But as I was getting closer to Peru, which I consider to be one of the highlights of this trip, I decided to move on after just one full day there.
The ride to Vilcabamba, where I was supposed to spend my last nigh in Ecuador, was straight forward and simple... not a good preparation for the horrors to come ;D
I left Vilcabamba towards the La Balsa border crossing, which seemed like a good two or tree hour ride away, with a bit more than half a tank and two dollars or so for food or whatever.
But that wasn't really a problem since once in Peru I'd withdraw money and refuel both the bike and myself... or atleast that was the plan.
Once out of
town the, until then well maintained and easy driving, road changed into a construction wharf basically.
Usually you would expect that after a mile or two the normal road would start again, right? Well, NO.
After about ten miles of dashing between bulldozers and piles of excavated mountain I found out this was the part of the country where they were still in the process of building roads.
Along the way I met 3cyclist who were going the same way I was and who actually did some research, they confirmed the 'road' would stay like this till a the first city or so in Peru.
So for the next 100km I drove over little more than a trail, with actual river crossings(no bridges or any of that fancy stuff, actual wading-trough-the-water river crossings.. ok they were like little creeks but still...) evading potholes, rocks and rumble left behind from landslides and all that sort of stuff along the way on my little bike which has enough trouble already dealing with normal roads.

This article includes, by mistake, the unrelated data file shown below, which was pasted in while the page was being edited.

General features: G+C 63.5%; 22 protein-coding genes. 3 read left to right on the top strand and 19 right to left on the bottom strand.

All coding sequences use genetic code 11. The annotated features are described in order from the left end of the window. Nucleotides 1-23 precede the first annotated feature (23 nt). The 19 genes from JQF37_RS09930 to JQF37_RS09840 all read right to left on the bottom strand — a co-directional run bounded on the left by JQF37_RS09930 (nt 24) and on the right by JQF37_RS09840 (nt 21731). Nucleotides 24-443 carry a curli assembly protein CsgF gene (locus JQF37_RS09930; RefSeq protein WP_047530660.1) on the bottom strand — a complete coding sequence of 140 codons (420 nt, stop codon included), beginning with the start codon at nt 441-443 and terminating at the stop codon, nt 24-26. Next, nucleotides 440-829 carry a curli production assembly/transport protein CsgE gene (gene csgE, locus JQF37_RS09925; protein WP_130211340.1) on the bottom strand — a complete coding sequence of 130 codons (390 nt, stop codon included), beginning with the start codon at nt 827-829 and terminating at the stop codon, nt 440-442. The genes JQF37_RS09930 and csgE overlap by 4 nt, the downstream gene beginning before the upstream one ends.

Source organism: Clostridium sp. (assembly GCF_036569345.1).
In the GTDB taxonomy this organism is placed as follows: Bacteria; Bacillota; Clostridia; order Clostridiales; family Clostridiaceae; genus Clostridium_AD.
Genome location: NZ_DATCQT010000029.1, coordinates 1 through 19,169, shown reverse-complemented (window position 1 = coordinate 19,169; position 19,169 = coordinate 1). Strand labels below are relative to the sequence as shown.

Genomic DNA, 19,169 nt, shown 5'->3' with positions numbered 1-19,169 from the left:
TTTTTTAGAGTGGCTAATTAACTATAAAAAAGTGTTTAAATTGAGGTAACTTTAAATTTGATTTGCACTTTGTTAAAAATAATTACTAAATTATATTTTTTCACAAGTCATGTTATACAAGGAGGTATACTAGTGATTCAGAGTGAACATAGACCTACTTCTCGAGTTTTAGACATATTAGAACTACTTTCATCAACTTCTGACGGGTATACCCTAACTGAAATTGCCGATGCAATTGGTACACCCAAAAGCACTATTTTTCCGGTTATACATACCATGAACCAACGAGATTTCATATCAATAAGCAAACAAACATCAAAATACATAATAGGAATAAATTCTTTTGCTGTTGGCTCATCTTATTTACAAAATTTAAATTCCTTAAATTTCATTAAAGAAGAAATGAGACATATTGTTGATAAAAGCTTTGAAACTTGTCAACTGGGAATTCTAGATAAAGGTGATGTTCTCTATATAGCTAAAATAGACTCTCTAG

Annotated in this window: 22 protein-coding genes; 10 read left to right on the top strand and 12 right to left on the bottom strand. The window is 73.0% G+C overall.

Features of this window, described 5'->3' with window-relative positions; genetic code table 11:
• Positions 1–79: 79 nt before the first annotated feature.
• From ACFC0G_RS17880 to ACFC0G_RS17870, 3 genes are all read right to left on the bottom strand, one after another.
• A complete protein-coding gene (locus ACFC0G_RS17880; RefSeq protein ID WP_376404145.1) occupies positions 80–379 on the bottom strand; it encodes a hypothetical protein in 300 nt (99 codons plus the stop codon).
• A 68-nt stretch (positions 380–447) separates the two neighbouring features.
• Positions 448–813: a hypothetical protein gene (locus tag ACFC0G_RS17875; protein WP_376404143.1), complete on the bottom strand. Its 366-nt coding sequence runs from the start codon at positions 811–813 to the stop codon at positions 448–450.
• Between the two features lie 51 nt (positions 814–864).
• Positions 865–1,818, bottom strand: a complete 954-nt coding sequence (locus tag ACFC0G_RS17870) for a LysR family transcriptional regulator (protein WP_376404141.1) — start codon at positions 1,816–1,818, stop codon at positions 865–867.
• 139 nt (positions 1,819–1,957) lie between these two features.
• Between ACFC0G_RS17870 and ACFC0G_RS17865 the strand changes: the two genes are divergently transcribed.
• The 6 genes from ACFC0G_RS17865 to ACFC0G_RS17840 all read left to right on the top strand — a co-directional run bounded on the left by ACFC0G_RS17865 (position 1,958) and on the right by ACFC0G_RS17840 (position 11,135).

But none of that really mattered when I, after 8hours, reached the La Balsa border crossing and with that, Peru.
When you know Peru has been spooking
trough my head for a couple of months already I think you can imagine how much swearing went trough my head when they told me I couldn't pass the border since I didn't apply for some document for my bike when I entered the country.
And as if this wasn't enough, the only solution they could come up with was that I went back to where I entered the country(1500km north trough the Andes) and get my papers in order there instead of letting me ride over the bridge into Peru...
Now, this was already really, really bad and the fact that I had, by this time, 60cents and almost no fuel didn't really help neither.
At about 40minutes drive back from the border crossing(which was little more than a few buildings and a bridge) there was a small city, which sadly didn't have an ATM machine...
So here comes the(or one of the) shocker(s).